Saturday, February 14, 2015

Write Art Life Art Write

This year for the Village Fine Arts Association Poetry&Art Night I will be submitting 3 paintings. For the last two years I've submitted 6 poems, and won 4 awards. I told my therapist who gave me a card to join a writing group a few years before I entered PAN "I'm not a writer." And one step out of the first gathering, I wrote an article that was published. I  told an art friend years ago, "I can't do watercolor-it scares me." And here I am, creating the best art I've ever done. Medium. Where your art lives you live. Poetry & Art Night in Milford, Michigan was started by Thomas Lynch and Suzanne Haskew. The art and writing scene I have been blooming blessed to drop into is in Milford, Michigan. If you are unfamiliar with Thomas Lynch's work, get familiar now. This minute I figured out how the universe works. I have goosebumps. My birthday is coming up, I'll be entering my 65th rotation around the galaxy, and by golly, I just this minute figured it out. I couldn't go to my first watercolor class with Jeane DeHann, because Dad went into the hospital with congestive heart failure. She is an artist I admire. And Barbara Weisenburg, a gracious member of the VFAA, and an artist who created two paintings I own, called to offer some alternatives. She miraculously offered to teach me what I would have learned from the class. Miracle. Stuff turned into rich soil, into growth into harvest. We struggle each day with stuff. Our stuff recently is Dad's fall on Feb. 2, working to get physical therapy in the house, my brother with Alzheimer's being freaked by the new stuff, me wondering if I can do all this without combusting, and damn. Here it is. Dad is here in the senior complex because that's what my parents chose. I'm here to give my brother a good quality of life. And subsequently understand that parents don't have a clue with kids, no matter what age, and forgive and forget, and learn to love in a different way. That fear of dying is stupid and wasteful when we can carry each other over. And that's what Thomas Lynch does and Suzanne Haskew did with their lives and their work. In art and writing. Carry each other over. And wasn't this always there? Except for the awareness. Rosemary Jozwiak told me 10 years ago "all you're missing is faith in a good outcome."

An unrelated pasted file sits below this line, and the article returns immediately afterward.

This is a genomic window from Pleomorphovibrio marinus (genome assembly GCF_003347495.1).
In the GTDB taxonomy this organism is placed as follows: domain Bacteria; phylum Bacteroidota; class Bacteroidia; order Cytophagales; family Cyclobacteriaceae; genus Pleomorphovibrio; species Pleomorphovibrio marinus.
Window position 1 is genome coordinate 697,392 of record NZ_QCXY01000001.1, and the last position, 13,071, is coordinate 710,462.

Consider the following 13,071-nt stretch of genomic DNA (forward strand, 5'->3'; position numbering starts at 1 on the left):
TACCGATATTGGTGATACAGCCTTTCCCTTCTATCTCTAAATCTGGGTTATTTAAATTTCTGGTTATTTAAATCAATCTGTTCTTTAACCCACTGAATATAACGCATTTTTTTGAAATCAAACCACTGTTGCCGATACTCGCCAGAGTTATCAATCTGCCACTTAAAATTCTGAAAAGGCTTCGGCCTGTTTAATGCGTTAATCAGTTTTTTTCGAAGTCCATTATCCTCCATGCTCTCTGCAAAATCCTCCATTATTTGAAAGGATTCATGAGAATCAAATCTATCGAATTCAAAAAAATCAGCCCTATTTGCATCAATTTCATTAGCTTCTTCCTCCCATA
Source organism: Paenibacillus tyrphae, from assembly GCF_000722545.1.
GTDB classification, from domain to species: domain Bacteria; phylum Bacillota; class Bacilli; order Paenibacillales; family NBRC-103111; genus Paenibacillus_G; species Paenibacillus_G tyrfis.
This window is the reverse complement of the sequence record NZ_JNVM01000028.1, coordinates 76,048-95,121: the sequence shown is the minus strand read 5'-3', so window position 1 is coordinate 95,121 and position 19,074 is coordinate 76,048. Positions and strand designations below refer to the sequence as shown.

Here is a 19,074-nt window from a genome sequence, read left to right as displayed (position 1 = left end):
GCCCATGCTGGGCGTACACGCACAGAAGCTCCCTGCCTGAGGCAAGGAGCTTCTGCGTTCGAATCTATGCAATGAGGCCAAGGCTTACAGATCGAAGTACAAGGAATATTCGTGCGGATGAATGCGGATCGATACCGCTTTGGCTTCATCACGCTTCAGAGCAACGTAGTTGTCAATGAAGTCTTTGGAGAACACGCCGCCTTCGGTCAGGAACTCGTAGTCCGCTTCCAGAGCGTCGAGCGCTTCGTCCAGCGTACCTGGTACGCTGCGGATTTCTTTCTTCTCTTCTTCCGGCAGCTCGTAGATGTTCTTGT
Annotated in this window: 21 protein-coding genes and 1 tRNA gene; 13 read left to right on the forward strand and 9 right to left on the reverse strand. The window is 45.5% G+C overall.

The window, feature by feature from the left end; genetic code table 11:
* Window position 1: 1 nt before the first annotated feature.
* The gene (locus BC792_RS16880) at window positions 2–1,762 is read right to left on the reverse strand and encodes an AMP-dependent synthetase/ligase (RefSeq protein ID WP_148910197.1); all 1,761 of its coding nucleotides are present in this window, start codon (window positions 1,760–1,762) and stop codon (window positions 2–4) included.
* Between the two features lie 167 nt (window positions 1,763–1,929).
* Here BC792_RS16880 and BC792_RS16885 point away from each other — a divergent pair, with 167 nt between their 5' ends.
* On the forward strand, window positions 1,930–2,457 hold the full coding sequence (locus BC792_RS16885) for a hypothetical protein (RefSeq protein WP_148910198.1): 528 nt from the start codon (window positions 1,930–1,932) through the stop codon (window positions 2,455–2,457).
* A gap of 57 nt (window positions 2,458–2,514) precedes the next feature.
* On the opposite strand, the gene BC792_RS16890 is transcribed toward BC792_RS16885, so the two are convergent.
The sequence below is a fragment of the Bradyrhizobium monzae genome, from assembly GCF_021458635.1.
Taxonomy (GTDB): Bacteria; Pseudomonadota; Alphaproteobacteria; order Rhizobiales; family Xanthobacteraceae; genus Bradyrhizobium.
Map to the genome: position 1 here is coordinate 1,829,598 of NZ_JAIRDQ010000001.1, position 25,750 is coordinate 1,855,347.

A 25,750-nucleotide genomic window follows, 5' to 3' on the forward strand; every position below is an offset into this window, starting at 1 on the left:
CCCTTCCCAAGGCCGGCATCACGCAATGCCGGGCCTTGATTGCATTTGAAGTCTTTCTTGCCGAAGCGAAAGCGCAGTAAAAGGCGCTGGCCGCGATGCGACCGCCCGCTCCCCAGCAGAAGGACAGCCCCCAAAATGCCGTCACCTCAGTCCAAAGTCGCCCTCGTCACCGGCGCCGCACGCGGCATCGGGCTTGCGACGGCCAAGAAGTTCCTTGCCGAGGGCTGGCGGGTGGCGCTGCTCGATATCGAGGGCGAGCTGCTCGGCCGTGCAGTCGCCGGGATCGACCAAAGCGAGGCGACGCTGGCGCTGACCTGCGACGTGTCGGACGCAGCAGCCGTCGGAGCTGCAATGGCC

Wednesday, February 4, 2015

Art Therapy for Caregivers

My watercolor instruction is therapy. I figured that out this week when we were covered in 14 inches of snow, and Monday class was canceled. Creativity immersion is a way to dispense with thought processes and emotions attached to random brain access, and be free. Started 2 paintings, messed both up pretty badly but I saved the paper to use the other side. Dad fell on Sunday, hurt his knee and we're dealing with the aftermath of that. I am not doing well with this. He says he's not a good patient-I think I'm not a nurse. I am trained after long practice to be constantly vigilant, which is exhausting. He sat down on the top step last night going to bed, and couldn't get up. I heard him sighing and since this sounds a lot like the precursor to congestive heart failure, I investigated. An hour and a half of trying to get him in bed. None of my suggestions were any good. Perhaps he had a mini-stroke and his brain wasn't functioning well. Scott, who had to step around his father on the floor to come out of the bathroom, was freaking out, repeating "It's OK" over and over again - trying to calm himself, I think. I'd suggest a method to Dad: he'd want me to do something physical- lift him, put my feet in front of his so he could push off my body. I ended up walking down to the neighbor and asking him to help me. Today we'll have to make plans, none of which include continuing in this untenable situation. The stairs are not an option any more. Meanwhile, I'll hope to continue to find peace in watercolor.